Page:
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DIY Initiative Addressing Lack of Seattle Sidewalks Becomes a City Pilot

It will take 1,800 years to outfit the entirety of Seattle with sidewalks, so the city is taking a different approach.

Crosswalk in Seattle

Three fourths of the city of Seattle has sidewalks, like this block in the Magnolia neighborhood, but a full 26 percent lack them. (Photo by SDOT Photos / CC BY-NC 2.0)

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It will take 1,800 years to outfit the entirety of Seattle with sidewalks. That figure is so startling it’s hard to believe it’s true — but 45,000 blocks, or about 26 percent of the city, have no dedicated space for pedestrians. The cost of building a new concrete sidewalk, according to the Seattle Department of Transportation, ranges between $350,000 and $800,000 per block, and the city can only afford to build 25 blocks per year. The result, according to a 2018 article in Crosscut, is an 1,800-year timeframe.

To understand why Seattle lacks this much pedestrian space, you have to go back to 1954, when the city annexed 10 square miles of unincorporated King County to expand its northern border. King County did not have the same sidewalk development requirements as Seattle, and the city never prioritized building them.

That’s starting to change, thanks to a DIY-project launched by Seattle Neighborhood Greenways. Last year the safe streets nonprofit piloted a project to slow and divert traffic in Licton Springs, a North Seattle neighborhood once part of unincorporated King County. The concept is called Home Zones and is meant to create “living streets” that can be shared between cars and people. This year, following the creation of Licton Springs’ Home Zones plan, Seattle’s City Council allocated funding for an official Home Zones pilot led by the Seattle Department of Transportation. After a summer of community outreach, the city is gearing up to put it into place.

“Home Zones have been implemented around the world in different fashions,” explains Gordon Padelford, executive director of Seattle Neighborhood Greenways. “We’re taking a neighborhood that’s bounded by arterial streets and putting in things like speed humps, diverters and other traffic calming devices to make it unappealing [for cars] to cut through. That way the neighborhood is returned to the people who live there.”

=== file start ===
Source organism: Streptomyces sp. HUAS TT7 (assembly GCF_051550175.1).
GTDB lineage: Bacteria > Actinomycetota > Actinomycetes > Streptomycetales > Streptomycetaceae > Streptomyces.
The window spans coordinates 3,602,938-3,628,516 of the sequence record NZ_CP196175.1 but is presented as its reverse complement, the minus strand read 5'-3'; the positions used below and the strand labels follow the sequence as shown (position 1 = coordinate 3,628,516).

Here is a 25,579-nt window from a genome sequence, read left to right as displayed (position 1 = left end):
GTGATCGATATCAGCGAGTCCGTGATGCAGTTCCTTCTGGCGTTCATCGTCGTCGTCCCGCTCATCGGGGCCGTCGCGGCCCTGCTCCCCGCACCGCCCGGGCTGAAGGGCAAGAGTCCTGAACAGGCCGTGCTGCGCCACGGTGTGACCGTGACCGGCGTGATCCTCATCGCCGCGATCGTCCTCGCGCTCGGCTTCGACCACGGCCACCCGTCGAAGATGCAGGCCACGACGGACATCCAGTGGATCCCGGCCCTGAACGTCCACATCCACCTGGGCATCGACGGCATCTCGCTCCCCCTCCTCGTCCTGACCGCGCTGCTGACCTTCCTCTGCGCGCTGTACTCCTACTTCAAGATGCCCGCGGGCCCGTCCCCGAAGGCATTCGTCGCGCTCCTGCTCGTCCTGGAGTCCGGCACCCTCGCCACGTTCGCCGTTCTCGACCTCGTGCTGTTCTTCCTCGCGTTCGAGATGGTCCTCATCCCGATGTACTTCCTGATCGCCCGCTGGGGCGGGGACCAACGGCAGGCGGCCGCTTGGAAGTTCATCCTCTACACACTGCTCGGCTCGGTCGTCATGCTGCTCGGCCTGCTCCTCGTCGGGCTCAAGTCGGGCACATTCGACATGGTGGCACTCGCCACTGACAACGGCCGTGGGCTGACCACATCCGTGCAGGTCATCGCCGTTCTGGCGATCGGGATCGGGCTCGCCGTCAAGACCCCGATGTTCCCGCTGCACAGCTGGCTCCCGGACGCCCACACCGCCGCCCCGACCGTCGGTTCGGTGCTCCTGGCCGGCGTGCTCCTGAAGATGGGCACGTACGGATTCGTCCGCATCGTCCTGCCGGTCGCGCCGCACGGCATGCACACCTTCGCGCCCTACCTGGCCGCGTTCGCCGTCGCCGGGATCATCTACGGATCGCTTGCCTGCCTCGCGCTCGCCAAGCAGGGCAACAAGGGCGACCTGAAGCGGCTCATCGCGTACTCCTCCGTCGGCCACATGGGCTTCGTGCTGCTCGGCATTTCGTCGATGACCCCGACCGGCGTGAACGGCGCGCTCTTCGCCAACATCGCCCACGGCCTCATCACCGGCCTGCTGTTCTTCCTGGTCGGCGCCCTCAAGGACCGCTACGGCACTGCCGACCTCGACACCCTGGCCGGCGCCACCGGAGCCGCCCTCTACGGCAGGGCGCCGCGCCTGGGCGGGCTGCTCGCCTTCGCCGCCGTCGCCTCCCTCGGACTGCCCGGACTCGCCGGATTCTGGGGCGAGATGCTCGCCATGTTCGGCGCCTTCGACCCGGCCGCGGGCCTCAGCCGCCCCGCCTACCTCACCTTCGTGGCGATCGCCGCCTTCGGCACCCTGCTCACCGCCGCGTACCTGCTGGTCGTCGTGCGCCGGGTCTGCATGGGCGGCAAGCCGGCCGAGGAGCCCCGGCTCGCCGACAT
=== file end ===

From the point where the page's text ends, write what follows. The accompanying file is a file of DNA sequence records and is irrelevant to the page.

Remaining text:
Seattle Neighborhood Greenways chose Licton Springs because the community had already unsuccessfully lobbied the city to build speed humps to slow traffic on neighborhood streets. With a grant from AARP, the nonprofit held meetings and walking audits with those community members to come up with a DIY safe streets plan.

The greater vision of Home Zones, according to Padelford, is installing a combination of speed humps, traffic diverters, wayfinding signage and public artwork — lower-cost options in lieu of sidewalks. “We’re trying to find solutions that have a bigger bang for their buck,” he says.

The work in Licton Springs earned the attention of Council Member Debora Juarez, who represents North Seattle. The City Council ultimately allocated $350,000 in its 2019 budget to implement Home Zone pilot projects through Seattle’s Department of Transportation.

SDOT hadn’t created a neighborhood-wide traffic calming plan since the late 1990s. Facing limited funding and increasing need, the agency realized “the most strategic way to address traffic calming is at a neighborhood level,” according to Shauna Walgren, who oversees traffic calming for the agency.

SDOT identified 20 neighborhoods in North and South Seattle lacking adequate sidewalk infrastructure. The agency drafted Home Zone plans for four neighborhoods before selecting two, based on criteria like lack of sidewalks, traffic concerns and community engagement. SDOT hired Seattle Neighborhood Greenways to carry out engagement in the northwestern neighborhood of Broadview and southwestern neighborhood of South Park.